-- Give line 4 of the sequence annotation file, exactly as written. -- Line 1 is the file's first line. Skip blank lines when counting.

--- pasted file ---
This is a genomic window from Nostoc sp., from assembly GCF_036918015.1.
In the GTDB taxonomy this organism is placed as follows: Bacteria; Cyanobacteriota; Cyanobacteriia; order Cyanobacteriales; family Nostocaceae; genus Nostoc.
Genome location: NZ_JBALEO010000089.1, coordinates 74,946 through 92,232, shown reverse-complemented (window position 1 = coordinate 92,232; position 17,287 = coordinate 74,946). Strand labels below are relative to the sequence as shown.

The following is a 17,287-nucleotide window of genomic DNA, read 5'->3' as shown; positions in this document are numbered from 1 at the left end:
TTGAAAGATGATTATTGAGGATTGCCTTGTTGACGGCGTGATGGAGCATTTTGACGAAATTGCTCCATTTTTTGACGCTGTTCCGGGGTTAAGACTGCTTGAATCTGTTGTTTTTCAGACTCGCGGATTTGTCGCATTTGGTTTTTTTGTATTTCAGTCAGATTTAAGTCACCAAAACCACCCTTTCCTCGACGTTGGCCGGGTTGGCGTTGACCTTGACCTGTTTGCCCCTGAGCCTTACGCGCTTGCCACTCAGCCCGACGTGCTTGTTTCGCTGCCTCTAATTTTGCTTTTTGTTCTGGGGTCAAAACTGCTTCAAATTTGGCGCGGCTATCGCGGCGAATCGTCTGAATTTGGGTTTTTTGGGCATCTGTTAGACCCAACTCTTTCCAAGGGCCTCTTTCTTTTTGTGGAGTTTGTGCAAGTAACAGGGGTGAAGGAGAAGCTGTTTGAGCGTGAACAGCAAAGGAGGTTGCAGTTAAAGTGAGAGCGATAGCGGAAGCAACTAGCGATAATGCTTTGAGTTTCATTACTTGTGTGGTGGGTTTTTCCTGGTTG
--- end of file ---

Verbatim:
The following is a 17,287-nucleotide window of genomic DNA, read 5'->3' as shown; positions in this document are numbered from 1 at the left end: